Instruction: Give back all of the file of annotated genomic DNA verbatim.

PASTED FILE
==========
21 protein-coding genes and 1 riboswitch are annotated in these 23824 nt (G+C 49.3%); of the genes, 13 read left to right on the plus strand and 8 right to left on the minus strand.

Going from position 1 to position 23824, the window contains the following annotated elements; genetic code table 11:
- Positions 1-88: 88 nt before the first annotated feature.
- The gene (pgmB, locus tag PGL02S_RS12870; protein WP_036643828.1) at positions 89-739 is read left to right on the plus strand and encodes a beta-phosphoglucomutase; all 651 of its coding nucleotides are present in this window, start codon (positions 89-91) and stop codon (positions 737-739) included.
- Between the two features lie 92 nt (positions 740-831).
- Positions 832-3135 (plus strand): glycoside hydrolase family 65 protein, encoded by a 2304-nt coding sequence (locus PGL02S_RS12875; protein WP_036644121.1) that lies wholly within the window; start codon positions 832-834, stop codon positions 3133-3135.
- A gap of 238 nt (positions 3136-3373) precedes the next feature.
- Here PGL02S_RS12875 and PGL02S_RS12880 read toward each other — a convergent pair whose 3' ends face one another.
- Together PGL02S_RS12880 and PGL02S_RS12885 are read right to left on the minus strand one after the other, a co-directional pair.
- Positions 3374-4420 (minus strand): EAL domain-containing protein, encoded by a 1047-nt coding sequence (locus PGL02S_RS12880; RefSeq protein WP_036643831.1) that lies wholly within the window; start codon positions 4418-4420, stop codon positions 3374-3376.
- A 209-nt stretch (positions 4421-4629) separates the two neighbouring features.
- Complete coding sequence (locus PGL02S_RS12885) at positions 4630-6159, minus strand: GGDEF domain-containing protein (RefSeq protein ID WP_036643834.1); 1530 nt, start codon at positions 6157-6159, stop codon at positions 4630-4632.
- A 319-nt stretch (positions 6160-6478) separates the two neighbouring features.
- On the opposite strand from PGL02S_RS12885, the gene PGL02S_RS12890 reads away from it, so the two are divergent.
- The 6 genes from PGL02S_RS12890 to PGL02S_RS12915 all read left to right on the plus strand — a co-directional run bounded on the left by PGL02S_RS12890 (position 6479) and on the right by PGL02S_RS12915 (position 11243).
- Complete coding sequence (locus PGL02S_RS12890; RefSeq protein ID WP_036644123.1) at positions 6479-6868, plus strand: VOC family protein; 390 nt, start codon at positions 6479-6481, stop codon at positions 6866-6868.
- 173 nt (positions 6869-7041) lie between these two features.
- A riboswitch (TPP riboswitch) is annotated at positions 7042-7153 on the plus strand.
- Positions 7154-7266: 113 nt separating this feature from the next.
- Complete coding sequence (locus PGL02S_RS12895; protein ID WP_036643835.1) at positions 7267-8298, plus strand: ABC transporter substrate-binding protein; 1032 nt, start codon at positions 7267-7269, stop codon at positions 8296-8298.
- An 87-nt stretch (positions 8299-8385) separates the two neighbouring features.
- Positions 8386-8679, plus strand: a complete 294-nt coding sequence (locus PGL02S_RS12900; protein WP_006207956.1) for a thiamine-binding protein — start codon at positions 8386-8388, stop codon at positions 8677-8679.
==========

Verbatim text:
21 protein-coding genes and 1 riboswitch are annotated in these 23824 nt (G+C 49.3%); of the genes, 13 read left to right on the plus strand and 8 right to left on the minus strand.

Going from position 1 to position 23824, the window contains the following annotated elements; genetic code table 11:
- Positions 1-88: 88 nt before the first annotated feature.
- The gene (pgmB, locus tag PGL02S_RS12870; protein WP_036643828.1) at positions 89-739 is read left to right on the plus strand and encodes a beta-phosphoglucomutase; all 651 of its coding nucleotides are present in this window, start codon (positions 89-91) and stop codon (positions 737-739) included.
- Between the two features lie 92 nt (positions 740-831).
- Positions 832-3135 (plus strand): glycoside hydrolase family 65 protein, encoded by a 2304-nt coding sequence (locus PGL02S_RS12875; protein WP_036644121.1) that lies wholly within the window; start codon positions 832-834, stop codon positions 3133-3135.
- A gap of 238 nt (positions 3136-3373) precedes the next feature.
- Here PGL02S_RS12875 and PGL02S_RS12880 read toward each other — a convergent pair whose 3' ends face one another.
- Together PGL02S_RS12880 and PGL02S_RS12885 are read right to left on the minus strand one after the other, a co-directional pair.
- Positions 3374-4420 (minus strand): EAL domain-containing protein, encoded by a 1047-nt coding sequence (locus PGL02S_RS12880; RefSeq protein WP_036643831.1) that lies wholly within the window; start codon positions 4418-4420, stop codon positions 3374-3376.
- A 209-nt stretch (positions 4421-4629) separates the two neighbouring features.
- Complete coding sequence (locus PGL02S_RS12885) at positions 4630-6159, minus strand: GGDEF domain-containing protein (RefSeq protein ID WP_036643834.1); 1530 nt, start codon at positions 6157-6159, stop codon at positions 4630-4632.
- A 319-nt stretch (positions 6160-6478) separates the two neighbouring features.
- On the opposite strand from PGL02S_RS12885, the gene PGL02S_RS12890 reads away from it, so the two are divergent.
- The 6 genes from PGL02S_RS12890 to PGL02S_RS12915 all read left to right on the plus strand — a co-directional run bounded on the left by PGL02S_RS12890 (position 6479) and on the right by PGL02S_RS12915 (position 11243).
- Complete coding sequence (locus PGL02S_RS12890; RefSeq protein ID WP_036644123.1) at positions 6479-6868, plus strand: VOC family protein; 390 nt, start codon at positions 6479-6481, stop codon at positions 6866-6868.
- 173 nt (positions 6869-7041) lie between these two features.
- A riboswitch (TPP riboswitch) is annotated at positions 7042-7153 on the plus strand.
- Positions 7154-7266: 113 nt separating this feature from the next.
- Complete coding sequence (locus PGL02S_RS12895; protein ID WP_036643835.1) at positions 7267-8298, plus strand: ABC transporter substrate-binding protein; 1032 nt, start codon at positions 7267-7269, stop codon at positions 8296-8298.
- An 87-nt stretch (positions 8299-8385) separates the two neighbouring features.
- Positions 8386-8679, plus strand: a complete 294-nt coding sequence (locus PGL02S_RS12900; protein WP_006207956.1) for a thiamine-binding protein — start codon at positions 8386-8388, stop codon at positions 8677-8679.